For 15 years now, the interdisciplinary arts organization Kadist has been hosting residencies, exhibitions, artist curations, and other programs as they make connections across five continents. And among the many artists the organization supports is Indonesian videographer and photographer Wibowo Woto (aka Wok the Rock), who is also active in Yogyakarta’s expansive experimental music scene where he runs Yes No Wave, a label devoted to free downloads of their artists’ music.
A quick dig through the label’s website exposes an otherworldly array of harsh noise, whacked-out dance grooves, folk sounds featuring the East Sumbese jungga, hyper-intense vocal and drum excursions, and the doom folk of Senyawa. That band has received much attention thanks to releases on Sublime Frequencies and collaborations with Stephen O’Malley.
The label is also home to releases by the duo Raja Kirik, including the original 2020 release of Rampoken, an album that seems to make a lethal potion out of all the above styles and then some. Now, with a reissue on Kampala, Uganda’s mighty experimental dance label Nyege Nyege Tapes, Rampoken, and Raja Kirik are set to gain a bit more deserved attention.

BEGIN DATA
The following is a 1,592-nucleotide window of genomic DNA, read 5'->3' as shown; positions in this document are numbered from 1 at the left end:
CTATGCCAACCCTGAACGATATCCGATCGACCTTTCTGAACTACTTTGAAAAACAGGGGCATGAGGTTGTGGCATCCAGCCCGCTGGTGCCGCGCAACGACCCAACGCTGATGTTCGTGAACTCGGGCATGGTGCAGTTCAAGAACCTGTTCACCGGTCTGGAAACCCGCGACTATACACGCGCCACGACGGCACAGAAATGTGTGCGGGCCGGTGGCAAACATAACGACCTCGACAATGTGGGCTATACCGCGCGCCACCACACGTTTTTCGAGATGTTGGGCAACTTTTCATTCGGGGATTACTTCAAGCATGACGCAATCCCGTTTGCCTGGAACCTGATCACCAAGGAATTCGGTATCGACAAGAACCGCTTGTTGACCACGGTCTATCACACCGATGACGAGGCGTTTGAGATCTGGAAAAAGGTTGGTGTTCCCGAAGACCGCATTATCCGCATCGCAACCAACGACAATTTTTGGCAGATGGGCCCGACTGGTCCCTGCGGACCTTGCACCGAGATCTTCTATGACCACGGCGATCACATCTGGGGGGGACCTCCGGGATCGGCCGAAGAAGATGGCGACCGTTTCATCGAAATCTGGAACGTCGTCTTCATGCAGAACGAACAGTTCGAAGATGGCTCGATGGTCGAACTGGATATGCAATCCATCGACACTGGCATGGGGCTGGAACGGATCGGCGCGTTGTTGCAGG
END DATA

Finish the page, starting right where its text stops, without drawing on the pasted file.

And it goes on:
Yennu Ariendra and J. Mo’ong Santoso, the two artists who comprise the group, are radical improvisers who derive their music from Hindu-Buddhist shamanic trance. However, the results are noisy, dizzying, and confounding by the time they jack their often homemade instruments through overloaded amplification. “Rampoken 2” is a perfect example of what they do. A consistent pulse grounds a combination of distorted PVC pipe and plastic bag woodwind overblowing and the sounds of howling winds, combined to create surrender-demanding dance music that fuses Indonesia’s centuries-old traditions with punk confrontation. It’s joyful and horrific in equal measure.
Darker still is the marshy down-tempo slog of “Kubro”. Here, the sounds of beasts frustrated at being woken up by intruders are interrupted by a cowbell clang, electronic crickets, a snake charmer’s reed, and unsettling groans to create a frenzied attack on the senses. All of this racket in concocted with the use of laptops, cheap keyboards, homemade xylophones, bent metal sculptures, and plastic woodwinds. But dig past the layers of muck and scree, and you’ll find a near-constant pulse.
To watch them is to witness modern technology fight it out with a string bass made with a metal barrel or to hear traditional hand drums pushed through a punishing bass throb. They force gabber to meet drone and toss gamelan percussion in the wrestling ring with minimal synth washes. Like the colonial-era Indonesian battles between criminals and wild animals from which this album derives its title, this is a forced scuffle between seemingly disparate entities, at once alarming, joyous, and defiant.